The Positronium it is an atom composed of an electron and a nucleus formed by a positron, its antiparticle. New research has confused scientists, measurements don’t agree with theoretical predictions, and physicists don’t know why.
There appears to be no error in the calculations or the experiment, according to the researchers. And no new phenomenon, like a new particle, doesn’t seem to provide any new answers.
The positronium is a relatively simple atom, with only two particles and without the complex structure of a larger nucleus, it should be a great test for quantum electrodynamics. The theory, which has Richard Feynman among its main authors, provides the best description of the electromagnetic interactions involving photons and charged particles. The presence of antimatter makes the particle unstable.
A team of researchers from University College London measured la separation between two energy levels, known as fine structure. The researchers formed the atoms of positronium, which is an unstable particle, by firing a beam of positron at a target, where they meet with electrons. Then the atoms were manipulated by a laser to make them reach the appropriate energy level and then hit with microwaves to make them make a further energy leap.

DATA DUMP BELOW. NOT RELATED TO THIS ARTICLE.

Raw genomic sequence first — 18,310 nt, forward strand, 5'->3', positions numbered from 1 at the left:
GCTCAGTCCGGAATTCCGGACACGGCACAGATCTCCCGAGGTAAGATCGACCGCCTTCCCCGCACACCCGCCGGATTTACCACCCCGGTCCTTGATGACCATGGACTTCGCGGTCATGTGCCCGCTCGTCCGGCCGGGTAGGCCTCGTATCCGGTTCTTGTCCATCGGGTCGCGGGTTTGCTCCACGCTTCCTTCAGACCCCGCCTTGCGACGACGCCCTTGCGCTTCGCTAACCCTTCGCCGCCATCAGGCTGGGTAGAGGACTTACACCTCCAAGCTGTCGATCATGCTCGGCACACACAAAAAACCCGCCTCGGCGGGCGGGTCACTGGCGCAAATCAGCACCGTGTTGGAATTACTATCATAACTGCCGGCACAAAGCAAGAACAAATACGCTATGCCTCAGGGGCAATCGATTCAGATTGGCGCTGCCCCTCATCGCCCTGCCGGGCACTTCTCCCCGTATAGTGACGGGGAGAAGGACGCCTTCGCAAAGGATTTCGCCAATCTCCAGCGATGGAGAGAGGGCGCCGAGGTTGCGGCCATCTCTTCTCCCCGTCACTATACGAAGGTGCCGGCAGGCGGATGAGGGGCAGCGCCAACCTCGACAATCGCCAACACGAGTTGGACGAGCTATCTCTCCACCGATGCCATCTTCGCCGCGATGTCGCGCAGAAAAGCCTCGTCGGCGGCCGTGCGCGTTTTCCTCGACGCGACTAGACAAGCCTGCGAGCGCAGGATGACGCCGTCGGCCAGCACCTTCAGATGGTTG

The researchers determined exactly the frequency needed for the jump, which is the equivalent of the energy difference between the two levels. There frequency expected from the calculations is 18.498 megahertz, what the researchers measured is 18.501 megahertz, a difference of 0.002 percent. A small but significant difference.
Scientists immediately looked for problems in the experimental setup that could explain the results, but found nothing. Further experiments will be needed to investigate the origin of this discrepancy.
“If there are any significant discrepancies after further measurement, the situation will be even more exciting, ” explains Akira Ishida of the University of Tokyo.
Theoretical predictions also seem solid, quantum electrodynamics expects to consider only the larger terms and neglect the less significant and more difficult to calculate terms. In this case, the neglected terms seem too small to justify the measures.
If the experiment and the theory are right, then the problem must be somewhere else. The possible existence of a new particle seems unlikely, it would have appeared in previous experiments. This leaves scientists in doubt and looking for an answer, as physicist David Cassidy, co-author of the study says: “There will certainly be something surprising, we just don’t know what it is. “